With the State unit of the Bharatiya Janata Party (BJP) supporting the Vishva Hindu Parishad (VHP)’s bandh call in 14 districts over the Sambalpur violence and the Biju Janata Dal taking out a peace rally for the same, it is believed that the seeds of religion-based politics are being sown in Odisha.
Protesting against the Sambalpur violence, the VHP observed bandh in 14 districts of the State on Wednesday. The bandh was supported by the BJP. On the other hand, the BJD took out a peace rally, protesting against what happened in Sambalpur during Hanuman Jayanti.
State BJP President Manmohan Samal, who accused the BJD of doing appeasement politics yesterday, targeted the conch party over the rally.
“Do they (BJD) understand what religious means? It is meaningless to take out a peace rally after precipitating the clash. If you are in the government, why violence should occur,” said Samal.
On the other hand, the BJD said religion shouldn’t be used to gain political mileage.
“Stringent actions have been taken against those involved in the violence. All should condemn those who tweet with a view to earn political mileage. Religion should never be used for political mileage,” said BJD Vice President, Debi Prasad Mishra.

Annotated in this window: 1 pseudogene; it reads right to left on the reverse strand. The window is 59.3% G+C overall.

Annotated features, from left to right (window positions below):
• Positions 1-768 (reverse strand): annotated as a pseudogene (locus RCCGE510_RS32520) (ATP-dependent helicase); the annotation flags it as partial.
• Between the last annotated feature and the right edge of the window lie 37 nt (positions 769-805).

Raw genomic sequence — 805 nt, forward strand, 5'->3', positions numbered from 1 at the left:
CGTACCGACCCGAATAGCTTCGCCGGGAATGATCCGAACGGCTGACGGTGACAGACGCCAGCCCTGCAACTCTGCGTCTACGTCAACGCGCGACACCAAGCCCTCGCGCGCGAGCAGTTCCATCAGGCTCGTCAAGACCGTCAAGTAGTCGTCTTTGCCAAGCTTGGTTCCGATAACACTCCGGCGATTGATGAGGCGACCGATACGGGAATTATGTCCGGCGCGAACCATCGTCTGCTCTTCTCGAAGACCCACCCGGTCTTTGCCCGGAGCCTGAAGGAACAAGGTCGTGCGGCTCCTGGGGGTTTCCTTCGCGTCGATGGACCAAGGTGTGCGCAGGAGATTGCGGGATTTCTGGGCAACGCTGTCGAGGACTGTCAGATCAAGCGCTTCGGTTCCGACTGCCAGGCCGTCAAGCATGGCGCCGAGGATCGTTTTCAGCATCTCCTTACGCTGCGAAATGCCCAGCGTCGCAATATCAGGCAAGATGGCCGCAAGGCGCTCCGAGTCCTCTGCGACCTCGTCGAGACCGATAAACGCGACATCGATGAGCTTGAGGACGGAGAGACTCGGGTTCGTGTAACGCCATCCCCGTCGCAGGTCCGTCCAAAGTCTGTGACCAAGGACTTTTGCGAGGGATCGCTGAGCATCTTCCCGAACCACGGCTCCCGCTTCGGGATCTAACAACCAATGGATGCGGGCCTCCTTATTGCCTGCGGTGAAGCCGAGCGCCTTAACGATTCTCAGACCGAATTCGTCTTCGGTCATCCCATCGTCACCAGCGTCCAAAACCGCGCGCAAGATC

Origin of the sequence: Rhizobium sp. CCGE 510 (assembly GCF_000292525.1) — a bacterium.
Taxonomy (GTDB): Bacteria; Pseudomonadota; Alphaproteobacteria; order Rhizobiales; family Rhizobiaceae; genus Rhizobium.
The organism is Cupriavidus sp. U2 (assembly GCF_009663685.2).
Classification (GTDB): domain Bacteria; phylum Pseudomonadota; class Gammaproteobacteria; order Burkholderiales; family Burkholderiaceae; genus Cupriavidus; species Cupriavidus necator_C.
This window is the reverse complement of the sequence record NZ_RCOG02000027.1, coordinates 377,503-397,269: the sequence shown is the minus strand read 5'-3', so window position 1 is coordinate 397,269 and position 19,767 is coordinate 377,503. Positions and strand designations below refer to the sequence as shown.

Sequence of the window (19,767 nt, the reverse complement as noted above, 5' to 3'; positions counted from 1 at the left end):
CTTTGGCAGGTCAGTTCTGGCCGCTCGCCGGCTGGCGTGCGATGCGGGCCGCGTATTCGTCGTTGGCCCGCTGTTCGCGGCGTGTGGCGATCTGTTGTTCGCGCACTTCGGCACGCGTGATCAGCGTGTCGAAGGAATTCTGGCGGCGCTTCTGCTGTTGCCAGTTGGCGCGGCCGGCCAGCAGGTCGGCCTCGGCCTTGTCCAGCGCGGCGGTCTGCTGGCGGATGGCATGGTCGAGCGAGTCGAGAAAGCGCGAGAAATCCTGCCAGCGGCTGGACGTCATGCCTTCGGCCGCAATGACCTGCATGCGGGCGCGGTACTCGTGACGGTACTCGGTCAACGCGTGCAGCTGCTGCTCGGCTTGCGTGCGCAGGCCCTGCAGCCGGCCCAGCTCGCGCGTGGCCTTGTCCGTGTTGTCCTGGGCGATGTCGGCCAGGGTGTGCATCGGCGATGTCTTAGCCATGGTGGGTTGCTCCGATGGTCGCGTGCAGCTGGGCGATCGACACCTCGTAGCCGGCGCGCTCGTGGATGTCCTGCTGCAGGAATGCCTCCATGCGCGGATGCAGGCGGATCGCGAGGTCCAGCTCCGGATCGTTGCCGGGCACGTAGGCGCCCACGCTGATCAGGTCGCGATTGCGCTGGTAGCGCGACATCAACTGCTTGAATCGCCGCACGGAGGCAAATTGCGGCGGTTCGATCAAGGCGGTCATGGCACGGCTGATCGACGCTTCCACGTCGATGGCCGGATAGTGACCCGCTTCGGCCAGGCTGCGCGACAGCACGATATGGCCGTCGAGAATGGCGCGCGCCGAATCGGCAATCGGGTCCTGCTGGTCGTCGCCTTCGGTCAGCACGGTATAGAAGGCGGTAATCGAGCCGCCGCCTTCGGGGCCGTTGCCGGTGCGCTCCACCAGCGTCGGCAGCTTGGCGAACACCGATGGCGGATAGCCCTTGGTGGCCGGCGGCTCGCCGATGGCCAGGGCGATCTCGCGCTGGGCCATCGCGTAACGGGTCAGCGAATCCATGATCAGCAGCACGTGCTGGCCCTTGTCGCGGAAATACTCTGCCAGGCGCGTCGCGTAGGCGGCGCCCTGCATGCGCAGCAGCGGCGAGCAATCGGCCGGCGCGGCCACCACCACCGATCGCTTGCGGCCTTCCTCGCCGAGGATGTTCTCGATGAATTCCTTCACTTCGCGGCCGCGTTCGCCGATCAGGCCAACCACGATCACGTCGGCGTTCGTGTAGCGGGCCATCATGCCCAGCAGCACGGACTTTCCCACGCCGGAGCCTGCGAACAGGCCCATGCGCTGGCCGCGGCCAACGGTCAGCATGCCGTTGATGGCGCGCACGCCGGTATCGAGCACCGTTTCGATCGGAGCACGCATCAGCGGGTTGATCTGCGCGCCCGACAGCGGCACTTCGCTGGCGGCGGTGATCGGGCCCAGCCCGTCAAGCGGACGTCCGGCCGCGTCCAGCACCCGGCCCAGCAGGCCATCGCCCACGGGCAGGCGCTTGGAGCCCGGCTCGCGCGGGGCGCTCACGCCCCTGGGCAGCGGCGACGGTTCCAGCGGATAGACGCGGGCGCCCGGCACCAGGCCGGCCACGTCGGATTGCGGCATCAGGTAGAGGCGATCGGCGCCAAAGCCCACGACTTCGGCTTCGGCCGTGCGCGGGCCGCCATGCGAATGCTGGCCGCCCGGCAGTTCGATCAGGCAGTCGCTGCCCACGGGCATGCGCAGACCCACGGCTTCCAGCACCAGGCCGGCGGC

It is alleged that the BJD, apprehensive of the BJP’s Hindutva agenda and polarization of voters, has long been playing the soft Hindutva card. Recently, the BJD leaders launched ‘Jay Jagannath’ campaign by uploading videos of themselves chanting ‘Jay Jagannath’ on social media platforms.
Prior to this, the BJD government took steps to develop religious places and shrines including the Jagannath Temple in Puri, the Lingaraj Temple in Bhubaneswar, and the Samaleswari Temple in Sambalpur.
In another instance corroborating the ruling party’s alleged inclination towards this trend, a few days ago, Chief Minister Naveen Patnaik visited the cowshed “Jamukoli Goshala’ at Jatni and fed the cows.
According to political analysts, politics and religion are interconnected.
“There is no denying that politics and religion are correlated. It is common to find in politics that the entire picture changes even five days ahead of polls. So everything depends on what issues the political parties are taking up and how the people are accepting them,” said senior journalist, Jatindra Das.
- Reported by:
- HARIHARA CHAND , JAGDISH DAS , Basudev Das